Judeo-Catholic Panel Has Its Limitations, Scholar Warns

Judeo-Catholic Panel Has Its Limitations, Scholar Warns - Andrea Riccardi Says Bipartisan Commission Can't Resolve Historical Problems

ROME, OCT. 26, 2000 (ZENIT.org).- The commission studying the role of Pius XII during World War II is limited by its very nature, a scholar cautions.

Andrea Riccardi, professor of contemporary history in Rome's Third University, aired his warning after hearing about the criticisms published Wednesday by the French newspaper Le Monde, relating to the work of the Judeo-Catholic Commission.

"I am upset to see the reactions of the Jewish historians of the commission created by Cardinal Edward Cassidy," he said, "although I did not expect a positive result because I do not believe that historical problems are resolved in a bipartisan commission."

"I think that the bilateral, diplomatic method must not be applied to historical research," Riccardi continued. "On the contrary, it is done through in-depth study, enlarging the sources, discussing, and organizing an important congress among scholars."

He added, "The 11 volumes, 'Actes et Documents du Saint Siège Relatifs à la Second Guerre Mondiale,' which include all the documents of the archive relating to the activities of the Holy See during the Second World War, have been an important acquisition of historiographical culture.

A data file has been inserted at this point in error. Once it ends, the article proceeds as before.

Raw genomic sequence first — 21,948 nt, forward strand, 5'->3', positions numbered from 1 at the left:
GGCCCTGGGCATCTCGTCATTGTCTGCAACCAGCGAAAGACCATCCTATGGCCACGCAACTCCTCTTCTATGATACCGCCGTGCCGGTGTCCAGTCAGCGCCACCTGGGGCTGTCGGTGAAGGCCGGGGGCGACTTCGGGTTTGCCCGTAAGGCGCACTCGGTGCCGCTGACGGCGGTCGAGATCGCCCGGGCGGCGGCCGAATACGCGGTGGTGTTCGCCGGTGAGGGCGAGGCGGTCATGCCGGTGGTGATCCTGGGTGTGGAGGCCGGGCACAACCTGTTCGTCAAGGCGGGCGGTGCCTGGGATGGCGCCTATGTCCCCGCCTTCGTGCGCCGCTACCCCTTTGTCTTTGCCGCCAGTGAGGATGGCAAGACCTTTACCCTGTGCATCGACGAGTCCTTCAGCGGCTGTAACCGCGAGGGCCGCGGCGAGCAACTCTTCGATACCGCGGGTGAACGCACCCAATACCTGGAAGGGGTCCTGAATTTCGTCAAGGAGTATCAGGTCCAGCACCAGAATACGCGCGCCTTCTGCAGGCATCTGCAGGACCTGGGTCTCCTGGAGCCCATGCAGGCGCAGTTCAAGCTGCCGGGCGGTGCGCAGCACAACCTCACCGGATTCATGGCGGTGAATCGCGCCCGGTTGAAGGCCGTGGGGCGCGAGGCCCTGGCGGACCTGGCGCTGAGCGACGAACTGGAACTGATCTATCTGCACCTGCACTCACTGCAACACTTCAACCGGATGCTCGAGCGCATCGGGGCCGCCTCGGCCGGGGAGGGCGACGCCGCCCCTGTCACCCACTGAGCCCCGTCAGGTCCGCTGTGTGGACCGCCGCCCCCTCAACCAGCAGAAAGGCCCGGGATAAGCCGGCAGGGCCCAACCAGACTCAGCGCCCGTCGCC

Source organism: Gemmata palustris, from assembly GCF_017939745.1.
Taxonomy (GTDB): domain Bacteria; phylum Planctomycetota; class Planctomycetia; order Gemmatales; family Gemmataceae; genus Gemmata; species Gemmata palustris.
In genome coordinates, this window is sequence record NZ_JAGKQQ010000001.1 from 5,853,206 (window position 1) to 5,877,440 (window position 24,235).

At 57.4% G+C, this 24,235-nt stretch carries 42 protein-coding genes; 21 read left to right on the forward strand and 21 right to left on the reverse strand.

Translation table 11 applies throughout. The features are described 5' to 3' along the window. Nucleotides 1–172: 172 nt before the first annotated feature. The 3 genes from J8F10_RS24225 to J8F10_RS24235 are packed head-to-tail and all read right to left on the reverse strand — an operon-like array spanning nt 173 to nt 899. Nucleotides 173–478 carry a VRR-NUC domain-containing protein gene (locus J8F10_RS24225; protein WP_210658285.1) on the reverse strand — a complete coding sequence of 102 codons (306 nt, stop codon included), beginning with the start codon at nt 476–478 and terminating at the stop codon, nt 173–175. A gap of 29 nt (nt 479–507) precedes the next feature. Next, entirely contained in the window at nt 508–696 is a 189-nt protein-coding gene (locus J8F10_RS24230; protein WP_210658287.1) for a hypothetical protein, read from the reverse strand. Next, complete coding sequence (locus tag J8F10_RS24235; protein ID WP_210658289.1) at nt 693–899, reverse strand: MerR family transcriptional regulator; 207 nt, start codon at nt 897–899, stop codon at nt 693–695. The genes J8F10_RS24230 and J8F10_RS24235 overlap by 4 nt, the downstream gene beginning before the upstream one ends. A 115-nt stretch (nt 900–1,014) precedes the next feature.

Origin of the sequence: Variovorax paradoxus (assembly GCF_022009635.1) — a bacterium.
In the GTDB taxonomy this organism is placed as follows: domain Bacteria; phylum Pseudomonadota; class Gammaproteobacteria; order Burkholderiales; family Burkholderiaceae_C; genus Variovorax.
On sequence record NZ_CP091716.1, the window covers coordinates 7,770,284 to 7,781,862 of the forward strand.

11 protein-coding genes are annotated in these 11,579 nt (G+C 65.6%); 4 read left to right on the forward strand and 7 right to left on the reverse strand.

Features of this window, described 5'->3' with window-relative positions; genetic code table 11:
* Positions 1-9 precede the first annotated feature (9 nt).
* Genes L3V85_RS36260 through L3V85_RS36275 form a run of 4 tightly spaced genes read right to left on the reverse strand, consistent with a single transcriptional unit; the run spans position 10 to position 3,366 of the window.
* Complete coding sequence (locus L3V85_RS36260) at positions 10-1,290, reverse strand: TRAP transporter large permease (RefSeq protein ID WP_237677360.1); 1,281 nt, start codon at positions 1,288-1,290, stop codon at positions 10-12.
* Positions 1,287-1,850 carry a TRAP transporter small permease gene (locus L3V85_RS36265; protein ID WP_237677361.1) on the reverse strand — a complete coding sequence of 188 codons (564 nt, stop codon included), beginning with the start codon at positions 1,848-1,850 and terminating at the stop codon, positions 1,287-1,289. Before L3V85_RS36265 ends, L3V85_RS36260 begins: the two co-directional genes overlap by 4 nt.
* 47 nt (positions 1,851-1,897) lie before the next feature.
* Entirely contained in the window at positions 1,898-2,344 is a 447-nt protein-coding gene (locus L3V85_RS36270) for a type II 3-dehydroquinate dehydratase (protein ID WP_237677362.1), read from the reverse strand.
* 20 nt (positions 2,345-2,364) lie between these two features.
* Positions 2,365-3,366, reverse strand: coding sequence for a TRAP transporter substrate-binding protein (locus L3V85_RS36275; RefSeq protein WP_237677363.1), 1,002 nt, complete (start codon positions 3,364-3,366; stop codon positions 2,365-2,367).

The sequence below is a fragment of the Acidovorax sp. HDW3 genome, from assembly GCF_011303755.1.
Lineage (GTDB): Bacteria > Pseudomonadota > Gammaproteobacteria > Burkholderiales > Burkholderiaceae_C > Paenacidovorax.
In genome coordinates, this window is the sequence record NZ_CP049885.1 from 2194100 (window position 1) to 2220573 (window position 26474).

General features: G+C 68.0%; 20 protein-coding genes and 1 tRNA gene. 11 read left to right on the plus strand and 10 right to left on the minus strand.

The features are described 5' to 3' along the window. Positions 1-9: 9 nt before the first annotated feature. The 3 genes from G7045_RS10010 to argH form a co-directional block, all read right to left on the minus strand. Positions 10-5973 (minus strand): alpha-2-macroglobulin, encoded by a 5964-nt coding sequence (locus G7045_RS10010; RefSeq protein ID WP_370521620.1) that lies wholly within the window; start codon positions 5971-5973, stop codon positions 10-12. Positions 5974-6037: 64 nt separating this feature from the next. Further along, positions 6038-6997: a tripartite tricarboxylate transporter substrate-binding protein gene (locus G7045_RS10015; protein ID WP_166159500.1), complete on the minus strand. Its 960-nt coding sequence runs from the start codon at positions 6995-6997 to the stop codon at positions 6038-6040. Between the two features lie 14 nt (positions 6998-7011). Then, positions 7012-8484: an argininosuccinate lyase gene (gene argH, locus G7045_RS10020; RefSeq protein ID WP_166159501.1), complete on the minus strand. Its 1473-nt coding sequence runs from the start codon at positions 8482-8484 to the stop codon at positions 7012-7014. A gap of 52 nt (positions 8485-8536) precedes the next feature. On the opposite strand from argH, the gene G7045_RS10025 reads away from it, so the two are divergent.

"I, myself, have used them a lot. ... However, we know that historiography has taken a biased critical line. We know the critical evaluation of some Jewish scholars. There must be respect for pluralism, but there cannot be sensationalism as practiced by John Cornwell, and I hope it will not be the position of our Jewish colleagues. There is need to study, but more from the position of historians.

"Instead, we are faced with a historiographical debate at the international level imposed in a manic way in regard to Pius XII. Considered in life as one of the highest interpreters of the needs and aspirations of his time, since the early '60s especially, Pope Pacelli [Pius XII] has been the object of attacks that have caused arguments both over his political action as well as the value of his entire spiritual magisterium."

--Q: Little is said, for example, of how much the Jews thanked Pius XII for his aid and charity activities.

--Riccardi: I remember that Cardinal Traglia told me how, at the end of the war, the Jews wanted to see the Pope to thank him.

In 1976 I published the book, "The Church of Rome During the Resistance," where I refer to the ecclesiastical hospitality during the occupation of Rome, which is one of the most striking aspects of the participation of the ecclesiastical world in the events lived by that part of the Roman population most scourged by the conflict.

There were many Roman ecclesiastical organizations that offered shelter in their establishments. A history also confirmed recently by Forcella, who was certainly not Catholic.

--Q: What is your opinion of Pius XII?

--Riccardi: I think this figure must be researched, discussed, studied in depth, but history is neither a court nor a diplomatic negotiation. Pius XII's history will not be made with attorneys or with office defenses. Work must be done on the documents, sources must be studied in depth.

Historians must necessarily pause for reflection in order to make progress in research and study. Otherwise, one runs the risk of committing enormous errors like those of John Cornwell, who turned a simple report into "proof" of Pacelli's anti-Semitism. ...

Papers must be studied carefully; biased simplifications cannot be made -- even though we live in a world of terrible simplifications. ... History is not about judging but about understanding." ZE00102602

ZEN - Zenit
26. oktober 2000

av Webmaster publisert 27.10.2000, sist endret 27.10.2000 - 11:25